First, there are no FastPass+ returners, so the ride’s entire capacity goes to standby. That means as many as 1,400 standby riders will ride over the course of an hour compared to the 300 that would ride during the same length of time earlier in the day. Typically, when entering the queue at Park close, you’ll wind up right around here, which is still in the outdoor portion of the queue just a minute or two away from the indoor cave portion.
Your wait should be between 45 minutes and an hour from here.
The empty queue behind me.
If you’re lucky enough to make it further inside before meeting resistance then you’ll probably wait less.
At this time of night, we also benefit from all the people interested in doing all sorts of other things from Rivers of Light to dinner to Magic Kingdom leaving for those engagements.
Most people arriving between 9am and 11am are going to be long gone by 8pm, let alone the 9pm, 10pm, and 11pm closes that we should see over the summer.
One thing we can’t control is the ride’s capacity.
The ride sees a lot of individual theater downtime, which can increase waits considerably given the same number of people in line.
We didn’t have particularly good luck this time around.
35 minutes in, we hadn’t yet reached the laboratory.
But 12 minutes after that, or 48 minutes after getting in line, we had.
If you walk the queue and don’t take this picture were you really there at all?
We were past where FastPass+ users would have merged with standby at 8:59pm, or just under an hour after the rest of the Park closed.
And that’s where we ended up waiting quite a while longer due to theater downtime.
One unfortunate reality is that cast members will probably not try to get a theater that has gone down running again since it’s the end of the night. During the day, you can bet that they’re going to do whatever they can to get things running at full capacity. We were in the pre-show room 83 minutes after getting in line.
Our total experience time ended up being 100 minutes, which is the longest I’ve waited.
That’s still far less than the time you’d wait at any other point in the day outside of being among the first few hundred people to enter the queue. But it’s also a good chunk of time.
On past visits, my total experience time has been about 75 minutes on average. That’s around an hour in line and 15 minutes for the pre-show and ride.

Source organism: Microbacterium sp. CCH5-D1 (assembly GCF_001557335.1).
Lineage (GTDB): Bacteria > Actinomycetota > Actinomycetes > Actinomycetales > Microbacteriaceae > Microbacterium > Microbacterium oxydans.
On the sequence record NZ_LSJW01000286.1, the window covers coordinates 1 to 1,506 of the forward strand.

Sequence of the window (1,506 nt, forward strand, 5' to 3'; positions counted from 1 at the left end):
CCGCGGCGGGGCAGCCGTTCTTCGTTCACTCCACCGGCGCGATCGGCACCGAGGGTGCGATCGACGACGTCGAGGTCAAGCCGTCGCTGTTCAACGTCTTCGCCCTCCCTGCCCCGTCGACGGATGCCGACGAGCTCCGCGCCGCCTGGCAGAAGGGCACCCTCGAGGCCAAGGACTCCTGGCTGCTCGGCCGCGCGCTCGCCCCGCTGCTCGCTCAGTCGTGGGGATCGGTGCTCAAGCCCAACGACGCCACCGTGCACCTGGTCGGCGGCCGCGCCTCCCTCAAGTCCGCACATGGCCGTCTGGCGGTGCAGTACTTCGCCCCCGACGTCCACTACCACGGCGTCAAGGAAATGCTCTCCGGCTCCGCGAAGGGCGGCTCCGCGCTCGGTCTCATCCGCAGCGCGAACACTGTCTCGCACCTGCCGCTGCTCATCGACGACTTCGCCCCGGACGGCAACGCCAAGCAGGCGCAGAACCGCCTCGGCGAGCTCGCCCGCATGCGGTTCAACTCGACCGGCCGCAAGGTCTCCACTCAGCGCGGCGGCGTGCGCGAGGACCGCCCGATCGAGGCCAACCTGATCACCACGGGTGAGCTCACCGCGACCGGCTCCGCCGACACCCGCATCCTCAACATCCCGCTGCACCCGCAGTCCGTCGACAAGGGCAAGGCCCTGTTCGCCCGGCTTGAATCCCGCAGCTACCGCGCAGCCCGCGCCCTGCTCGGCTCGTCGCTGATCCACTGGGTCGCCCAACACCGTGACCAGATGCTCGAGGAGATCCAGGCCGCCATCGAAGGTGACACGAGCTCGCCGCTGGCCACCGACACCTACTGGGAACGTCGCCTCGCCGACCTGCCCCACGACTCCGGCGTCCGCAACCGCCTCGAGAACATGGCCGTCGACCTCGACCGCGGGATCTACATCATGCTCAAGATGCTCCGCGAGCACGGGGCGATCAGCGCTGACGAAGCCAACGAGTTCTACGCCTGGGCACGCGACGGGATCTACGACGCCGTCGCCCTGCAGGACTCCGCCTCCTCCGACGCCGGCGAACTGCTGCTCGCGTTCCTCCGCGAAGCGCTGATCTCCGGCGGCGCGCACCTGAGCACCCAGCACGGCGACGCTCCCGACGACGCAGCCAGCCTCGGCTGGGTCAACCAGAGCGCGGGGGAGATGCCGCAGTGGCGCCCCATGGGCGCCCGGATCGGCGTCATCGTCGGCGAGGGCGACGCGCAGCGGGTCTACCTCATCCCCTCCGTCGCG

Here’s a look at posted wait times at Flight of Passage from October 2017 through the end of January 2018:
I pulled this chart from our discussion of January wait times at Animal Kingdom over the last four years. If you missed it, you might find the analysis interesting given that wait times are up more than 70% since 2015. You may also not. The main takeaway for our discussion here is that you’re looking at an average wait of around 162 minutes over the course of the day. The other takeaway is that the posted wait at the end of the night is going to be between 85 and 150+ minutes and what you see really has no bearing on what you’ll actually experience. Oftentimes, actual waits are shorter when posted waits are longer because fewer people get in line. I got in line at 9:59pm one night with a 10pm close and a 240-minute posted wait and only waited 35 minutes before heading into the pre-show. On the other hand, there is no telling how long the wait will be even if you know the exact number of people waiting given downtime and delays. Be prepared for the experience to take two hours.
Here’s a look at Flight of Passage wait times in February just because we can:
The 160-minute average so far in February is in line with the 162 minutes that we saw over the last four months.
If you’re interested in riding Na’vi River Journey last thing, the good news is that actual waits should be between 5 and 15 minutes.
Here’s the chart of posted waits for this month:
River Journey still posts 20-50 minutes at the end of the night, but it should actually take far less. You might plan for the experience to take 30 minutes on the conservative end.
A few more pictures from the evening of the 8th:
Flight of Passage remains a viable option at the end of the night. Be prepared to wait 45 to 75 minutes with a total experience time of 60 to 100 minutes. You can enter the queue up until Park close and ride regardless of the posted wait. Disney hasn’t cut the line early since the first week or two of operation. Those ending the day at Na’vi River Journey will wait far less. But you’ll also be experiencing Na’vi River Journey.
We’ll take a look around Animal Kingdom during the day before revisiting Rivers of Light and the other nighttime festivities.